Credit counselling agencies are not-for-profit and are regulated by the provincial government. Services vary from province to province. If you are unable to borrow from a bank or refinance a mortgage, credit counselling can help you work out an arrangement with your creditors to stop collection calls, reduce the interest on your debts, and consolidate your debts into one monthly payment. Credit counselling also helps you create a budget to manage your living expenses and spending. Contact your local community counselling office or a credit counselling association to help you understand what services they offer and how they can help you. If you constantly have issues budgeting, this may be a viable and worthwhile option for you.

Consumer Proposal

A consumer proposal permits you to negotiate a legally binding settlement with your creditors for an amount significantly less than the total of your debts. The settlement may be paid out in a lump sum, or through one monthly payment over a period of up to 60 months. A consumer proposal is offered under the Bankruptcy and Insolvency Act and is administered by a licensed insolvency trustee.

A consumer proposal stops all collection action, including wage and bank garnishments, and stops accumulation of interest on your debts. Your home and assets remain in your control. However, you may be required to borrow against your home equity or assets as part of the negotiated settlement. Savings in your RRSP are exempt, with the exception of contributions made in the last 12 months. Savings in a TFSA or RESP are not exempt.

To file a consumer proposal, you must be able to maintain the monthly payment schedule, and the total of all your unsecured debt must be $250,000 or less.

Your mortgage is not affected by a consumer proposal.

Bankruptcy is also an option, and it is not as scary as it sounds.

While usually considered the last resort, bankruptcy is not necessarily the “worst” resort. Bankruptcy is a reasonable option if you do not own significant assets, such as a home or other properties, or if you do not have sufficient income to enter into a consumer proposal. In a bankruptcy, you assign your assets to a licensed insolvency trustee, who in return relieves you of your debts, and uses the value of your assets to pay your creditors. Savings in your RRSP are exempt, with the exception of contributions made in the last 12 months. Savings in a TFSA or RESP are not exempt.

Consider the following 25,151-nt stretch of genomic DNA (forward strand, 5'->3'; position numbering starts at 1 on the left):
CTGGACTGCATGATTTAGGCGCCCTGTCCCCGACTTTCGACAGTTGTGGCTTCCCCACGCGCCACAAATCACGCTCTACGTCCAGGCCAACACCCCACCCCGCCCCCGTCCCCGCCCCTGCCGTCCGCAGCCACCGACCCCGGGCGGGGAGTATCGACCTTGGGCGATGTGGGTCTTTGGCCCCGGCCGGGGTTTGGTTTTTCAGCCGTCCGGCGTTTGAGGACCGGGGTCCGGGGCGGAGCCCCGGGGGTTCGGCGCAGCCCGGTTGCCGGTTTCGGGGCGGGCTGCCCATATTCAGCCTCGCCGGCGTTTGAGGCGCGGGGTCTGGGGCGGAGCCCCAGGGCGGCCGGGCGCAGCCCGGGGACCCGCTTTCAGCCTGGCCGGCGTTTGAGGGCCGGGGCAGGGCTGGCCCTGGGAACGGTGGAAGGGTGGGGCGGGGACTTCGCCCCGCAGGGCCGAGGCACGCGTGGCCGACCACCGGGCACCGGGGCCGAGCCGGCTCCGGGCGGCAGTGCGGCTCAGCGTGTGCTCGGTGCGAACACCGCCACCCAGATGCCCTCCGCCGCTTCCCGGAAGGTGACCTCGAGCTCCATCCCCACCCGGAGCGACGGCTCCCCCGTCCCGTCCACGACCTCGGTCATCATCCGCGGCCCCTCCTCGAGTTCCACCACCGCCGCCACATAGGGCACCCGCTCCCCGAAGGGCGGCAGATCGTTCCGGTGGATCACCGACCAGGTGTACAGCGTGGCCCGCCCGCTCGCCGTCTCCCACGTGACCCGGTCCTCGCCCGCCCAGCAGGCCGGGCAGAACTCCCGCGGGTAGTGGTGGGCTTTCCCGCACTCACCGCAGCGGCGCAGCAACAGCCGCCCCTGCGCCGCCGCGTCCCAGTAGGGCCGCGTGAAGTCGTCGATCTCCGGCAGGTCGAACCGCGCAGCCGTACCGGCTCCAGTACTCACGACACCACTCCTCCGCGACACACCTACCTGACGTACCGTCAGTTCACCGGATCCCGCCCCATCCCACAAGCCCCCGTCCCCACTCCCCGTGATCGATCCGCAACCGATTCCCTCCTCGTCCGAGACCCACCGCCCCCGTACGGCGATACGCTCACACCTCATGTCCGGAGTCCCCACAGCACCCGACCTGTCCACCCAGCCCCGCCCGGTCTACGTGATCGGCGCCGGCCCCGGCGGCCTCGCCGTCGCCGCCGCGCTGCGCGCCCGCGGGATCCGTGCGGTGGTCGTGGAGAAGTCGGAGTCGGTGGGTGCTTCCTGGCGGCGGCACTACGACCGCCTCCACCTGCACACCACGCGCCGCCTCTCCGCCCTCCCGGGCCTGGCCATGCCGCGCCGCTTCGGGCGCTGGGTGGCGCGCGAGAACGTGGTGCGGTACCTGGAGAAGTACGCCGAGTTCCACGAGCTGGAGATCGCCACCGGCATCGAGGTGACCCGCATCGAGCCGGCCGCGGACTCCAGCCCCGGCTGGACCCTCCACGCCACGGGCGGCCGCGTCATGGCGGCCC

You may be required to make payment over time to the insolvency trustee equal to the value of your equity in your home.

Filing an assignment in bankruptcy stops all creditor actions, including law suits and garnishments. Monthly payments to the insolvency trustee may be required until you are discharged from bankruptcy, depending on your household income and the number of people in your family. A first time may be discharged in as soon as nine months, depending on your household income and the amount of debt discharged in the bankruptcy.

Bankruptcy is a serious financial decision. You must consult with a licensed insolvency trustee to determine if it is appropriate or necessary in your circumstances.

A personal financial review with Goldhar & Associates will help put things into perspective and suggest a strategy that best fits your unique circumstances. The consultation is free, with no obligation to move forward with any of the suggested solutions.

Talk to Goldhar & Associates today. Dial #(pound) DEBT on your mobile phone, or call toll-free 1-855-541-5114. Or use this easy contact form:  http://shedthedebt.ca/contact